Finally, a British centurion: London Stock Exchange notches up 100 floats for the year

 
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The London Stock Exchange has not hit the 100 float mark since 2014 (Source: Getty)

The London Stock Exchange (LSE) today notched up its 100th company flotation of 2017 this week, breaking the century barrier for the first time in three years thanks to a strong international showing and a proliferation of investment fund listings.

Northern Irish healthcare firm Fusion Antibodies and Israeli miner Shefa Yamim were this morning admitted to the exchange in the 99th and 100th initial public offerings (IPOs) of the year.

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Fusion, spun out of Queen’s University Belfast in 2001, raised £5.5m to fund its expansion, while Shefa Yamim is looking to raise £5m in its bid to start mining for precious stones.

And the festive IPO rush may not have finished just yet. British games developer Sumo Group this morning announced plans for a £145m float. Meanwhile, in-video advertising tech firm Mirriad Advertising could also list just in time for Christmas as well.

The late flurry of listings will push the overall value of listings to date to around £14.8bn, around four times higher than the next European competitor, according to data from the London Stock Exchange up to the end of last week.

The figures also reveal a striking trend towards international floats, with 20 North American companies choosing London during 2017 so far.

Nine of the top 10 IPOs from the last year have come from outside of the UK, led by Allied Irish Banks, Russian energy and commodities conglomerate EN+, and US-based J2 Acquisition.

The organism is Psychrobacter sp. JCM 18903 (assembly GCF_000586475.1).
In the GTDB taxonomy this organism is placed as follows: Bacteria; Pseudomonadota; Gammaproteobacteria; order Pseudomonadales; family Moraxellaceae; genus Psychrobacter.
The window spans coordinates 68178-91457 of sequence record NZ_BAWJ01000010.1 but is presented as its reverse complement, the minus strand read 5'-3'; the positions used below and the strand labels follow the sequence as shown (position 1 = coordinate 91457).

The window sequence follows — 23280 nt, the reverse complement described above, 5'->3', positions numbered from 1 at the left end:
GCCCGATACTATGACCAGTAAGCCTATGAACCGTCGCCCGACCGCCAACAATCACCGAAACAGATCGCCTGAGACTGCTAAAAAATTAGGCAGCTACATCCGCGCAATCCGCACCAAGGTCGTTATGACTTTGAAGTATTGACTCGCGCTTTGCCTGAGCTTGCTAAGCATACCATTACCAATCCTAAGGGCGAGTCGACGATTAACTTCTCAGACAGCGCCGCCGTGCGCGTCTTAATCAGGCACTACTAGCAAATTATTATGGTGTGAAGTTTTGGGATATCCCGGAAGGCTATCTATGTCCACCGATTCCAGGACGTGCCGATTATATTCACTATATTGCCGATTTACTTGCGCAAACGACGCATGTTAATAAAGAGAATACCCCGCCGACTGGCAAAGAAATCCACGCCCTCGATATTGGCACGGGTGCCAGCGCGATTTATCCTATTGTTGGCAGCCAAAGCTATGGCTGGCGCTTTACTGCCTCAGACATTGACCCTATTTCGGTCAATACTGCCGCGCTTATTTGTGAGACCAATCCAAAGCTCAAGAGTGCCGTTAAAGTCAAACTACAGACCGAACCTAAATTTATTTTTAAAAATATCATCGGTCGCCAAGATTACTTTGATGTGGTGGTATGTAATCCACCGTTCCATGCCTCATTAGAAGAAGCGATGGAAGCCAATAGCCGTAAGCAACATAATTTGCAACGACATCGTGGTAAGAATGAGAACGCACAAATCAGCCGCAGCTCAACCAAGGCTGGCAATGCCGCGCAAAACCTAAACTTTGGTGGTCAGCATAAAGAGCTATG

Nikhil Rathi, chief executive of the LSE, part of the LSE Group, said: “Despite the challenges Brexit presents, London’s highly global, deep and liquid capital markets continue to be the ideal partner for funding the world’s growth.

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“It is particularly significant that the number of international listings in London is up, with North American listings up nearly seven-fold on last year.”

The LSE recorded its best year so far for real estate investment trusts and other funds, tripling its takings compared to 2016.

The LSE will hope to continue its run of form in 2018 under a new chief executive, after former boss Xavier Rolet resigned in an attempt to end a battle with an activist investor.

Investors will vote on Tuesday on whether to remove chairman Donald Brydon, the culmination of a campaign by hedge fund manager Sir Chris Hohn against the board.

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